The pressure-based solver traditionally has been used for incompressible and mildly compressible flows. The density-based approach, on the other hand, was originally designed for high-speed compressible flows. Both approaches are now applicable to a broad range of flows (from incompressible to highly compressible), but the origins of the density-based formulation may give it an accuracy (i.e. shock resolution) advantage over the pressure-based solver for high-speed compressible flows."


refer: http://courses.cit.cornell.edu/fluent/wedge/step4.htm

clear and perfect!!!! I have learned something tonight !
Thanx Johnfriend
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Old   August 3, 2012, 15:58
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Quote:
Originally Posted by G.Ravanan
;31764
PL. TELL ME THE RELATIONSHIP BETWEEN THE PRESSURE, HEAD,PIPE DIA & LENGTH OF PIPE. FOR EXAMPLE: INLET WATER PRESSURE TO PIPE IS 10 BAR, PIPE DIA-3/4",PIPE LENGTH-600MTR, HEAD 2M. HOW MUCH COULD BE THE OUTLET WATER PRSSURE AT THE OTHER END OF PIPE?

I guess you are not in the right section to ask for your question.Your post has nothing to do with the original post of Xobile
Anyway, first compute the Reynolds number for your problem, then take the Moody's diagram and obtain the pressure loss coefficient lambda for your pipe.
If P0 is the pressure at inlet,then the pressure at outlet will be P0 -(lamba*L*Rho V²)/(2D) where D is the diameter, L the lenhht of your pipe, Rho the density, V the magnitude of velocity in the pipe.
This is a rough result.
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Old   August 16, 2013, 05:35
Default 2d airfoil-solver settings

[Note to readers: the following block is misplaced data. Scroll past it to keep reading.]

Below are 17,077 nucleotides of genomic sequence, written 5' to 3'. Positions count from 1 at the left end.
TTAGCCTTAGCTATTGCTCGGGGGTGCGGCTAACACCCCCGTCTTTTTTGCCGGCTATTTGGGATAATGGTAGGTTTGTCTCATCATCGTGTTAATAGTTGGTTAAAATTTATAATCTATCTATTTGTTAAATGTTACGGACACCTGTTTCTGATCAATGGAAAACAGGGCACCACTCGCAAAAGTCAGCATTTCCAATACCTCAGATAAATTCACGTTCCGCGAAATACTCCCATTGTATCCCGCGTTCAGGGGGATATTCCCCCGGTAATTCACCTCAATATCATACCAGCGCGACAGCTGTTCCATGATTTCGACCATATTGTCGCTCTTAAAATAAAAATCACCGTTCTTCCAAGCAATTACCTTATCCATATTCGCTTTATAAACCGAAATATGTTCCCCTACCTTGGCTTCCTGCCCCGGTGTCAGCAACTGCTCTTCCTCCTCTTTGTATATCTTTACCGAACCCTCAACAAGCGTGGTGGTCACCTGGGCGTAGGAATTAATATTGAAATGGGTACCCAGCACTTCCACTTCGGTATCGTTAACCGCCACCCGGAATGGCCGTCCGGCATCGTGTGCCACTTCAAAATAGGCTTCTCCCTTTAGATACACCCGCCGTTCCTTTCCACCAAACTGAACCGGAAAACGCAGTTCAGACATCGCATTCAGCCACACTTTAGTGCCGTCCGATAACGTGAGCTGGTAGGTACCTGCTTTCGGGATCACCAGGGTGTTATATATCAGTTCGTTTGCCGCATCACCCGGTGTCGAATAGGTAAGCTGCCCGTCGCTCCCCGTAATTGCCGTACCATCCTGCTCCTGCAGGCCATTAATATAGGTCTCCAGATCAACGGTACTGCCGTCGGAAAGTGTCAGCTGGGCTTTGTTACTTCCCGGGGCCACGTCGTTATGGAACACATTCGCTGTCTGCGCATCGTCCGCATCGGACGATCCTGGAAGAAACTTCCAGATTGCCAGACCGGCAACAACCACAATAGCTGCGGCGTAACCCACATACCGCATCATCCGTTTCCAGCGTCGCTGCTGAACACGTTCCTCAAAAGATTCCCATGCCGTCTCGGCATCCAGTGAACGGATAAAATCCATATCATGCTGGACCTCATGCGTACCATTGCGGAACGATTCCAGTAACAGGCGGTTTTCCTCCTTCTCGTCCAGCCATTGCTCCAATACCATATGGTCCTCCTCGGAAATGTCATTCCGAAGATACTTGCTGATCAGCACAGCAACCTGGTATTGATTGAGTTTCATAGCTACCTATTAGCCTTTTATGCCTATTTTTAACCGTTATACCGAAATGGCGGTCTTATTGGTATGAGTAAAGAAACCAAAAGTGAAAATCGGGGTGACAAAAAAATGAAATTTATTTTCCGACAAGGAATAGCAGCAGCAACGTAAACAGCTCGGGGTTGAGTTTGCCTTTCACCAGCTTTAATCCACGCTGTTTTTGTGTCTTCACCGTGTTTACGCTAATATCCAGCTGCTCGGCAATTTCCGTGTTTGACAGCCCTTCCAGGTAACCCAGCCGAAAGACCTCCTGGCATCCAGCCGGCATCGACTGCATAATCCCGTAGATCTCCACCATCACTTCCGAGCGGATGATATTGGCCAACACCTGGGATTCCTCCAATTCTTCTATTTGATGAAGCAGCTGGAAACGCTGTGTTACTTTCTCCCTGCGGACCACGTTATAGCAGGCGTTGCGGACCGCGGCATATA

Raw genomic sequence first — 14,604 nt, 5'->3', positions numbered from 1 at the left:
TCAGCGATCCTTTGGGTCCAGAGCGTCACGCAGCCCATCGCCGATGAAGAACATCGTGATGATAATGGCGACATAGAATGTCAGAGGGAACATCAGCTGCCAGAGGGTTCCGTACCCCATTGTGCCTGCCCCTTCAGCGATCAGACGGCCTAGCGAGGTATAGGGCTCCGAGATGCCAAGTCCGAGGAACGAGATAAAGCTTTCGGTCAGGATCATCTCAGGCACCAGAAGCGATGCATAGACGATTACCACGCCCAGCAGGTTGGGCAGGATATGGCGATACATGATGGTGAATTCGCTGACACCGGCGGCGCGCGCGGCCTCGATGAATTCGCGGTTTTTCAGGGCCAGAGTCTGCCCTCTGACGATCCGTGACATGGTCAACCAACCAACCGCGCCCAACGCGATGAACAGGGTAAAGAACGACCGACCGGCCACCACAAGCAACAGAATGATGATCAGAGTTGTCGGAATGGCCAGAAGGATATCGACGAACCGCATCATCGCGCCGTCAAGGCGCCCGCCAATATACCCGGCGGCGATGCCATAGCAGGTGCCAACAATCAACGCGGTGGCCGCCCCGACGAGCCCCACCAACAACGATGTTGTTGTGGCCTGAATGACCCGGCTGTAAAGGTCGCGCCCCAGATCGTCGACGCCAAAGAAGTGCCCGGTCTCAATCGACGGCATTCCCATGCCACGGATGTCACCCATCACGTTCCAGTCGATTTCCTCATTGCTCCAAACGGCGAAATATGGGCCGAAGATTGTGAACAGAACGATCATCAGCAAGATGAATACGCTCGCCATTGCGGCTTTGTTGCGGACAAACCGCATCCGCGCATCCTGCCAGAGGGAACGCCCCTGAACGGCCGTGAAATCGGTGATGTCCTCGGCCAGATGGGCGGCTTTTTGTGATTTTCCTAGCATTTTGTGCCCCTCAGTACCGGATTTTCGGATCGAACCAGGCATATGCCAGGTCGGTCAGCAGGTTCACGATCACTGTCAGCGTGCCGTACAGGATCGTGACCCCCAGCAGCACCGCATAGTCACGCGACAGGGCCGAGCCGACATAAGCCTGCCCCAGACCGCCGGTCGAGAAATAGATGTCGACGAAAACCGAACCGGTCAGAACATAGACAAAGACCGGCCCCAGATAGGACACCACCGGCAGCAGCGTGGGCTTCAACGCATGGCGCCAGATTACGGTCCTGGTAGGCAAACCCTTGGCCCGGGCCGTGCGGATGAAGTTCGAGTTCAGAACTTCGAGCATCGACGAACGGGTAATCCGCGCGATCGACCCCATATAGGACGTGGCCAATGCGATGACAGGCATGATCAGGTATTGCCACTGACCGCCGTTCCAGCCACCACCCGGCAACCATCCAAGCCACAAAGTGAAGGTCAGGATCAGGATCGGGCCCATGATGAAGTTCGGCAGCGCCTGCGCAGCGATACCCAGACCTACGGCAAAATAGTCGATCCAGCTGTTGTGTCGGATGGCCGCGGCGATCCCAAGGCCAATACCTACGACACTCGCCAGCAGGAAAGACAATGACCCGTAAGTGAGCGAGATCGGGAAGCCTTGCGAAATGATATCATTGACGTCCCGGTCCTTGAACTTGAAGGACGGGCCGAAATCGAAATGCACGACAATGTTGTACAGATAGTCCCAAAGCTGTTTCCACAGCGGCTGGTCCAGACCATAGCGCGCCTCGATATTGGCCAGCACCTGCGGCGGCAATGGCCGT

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For solving the 2d airfoil for various angles of attack which is used pressure or density based solver?Also simple or coupled is used?why?
The operating condition is at sea level and the velocity around 60m/s.
thanks in advance
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Old   August 21, 2013, 06:15
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@deepthishan
teriyadu poyya!
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Old   October 16, 2013, 06:58
Default Inviscid Simulation
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Hi!
I'm trying to chech the validity of the potential flow (Assuming inviscid flow) in subsonic and supersonic case of a slender body.
If I use the Pressure based solver in the subsonic case, I get a real good answer. However, if I make the same with supersonic case, the solution doesn't converge. If I use the density based solver i get a fairly good answer.
Anybody knows why this is happening?

Thank you in advance
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Old   October 25, 2013, 15:43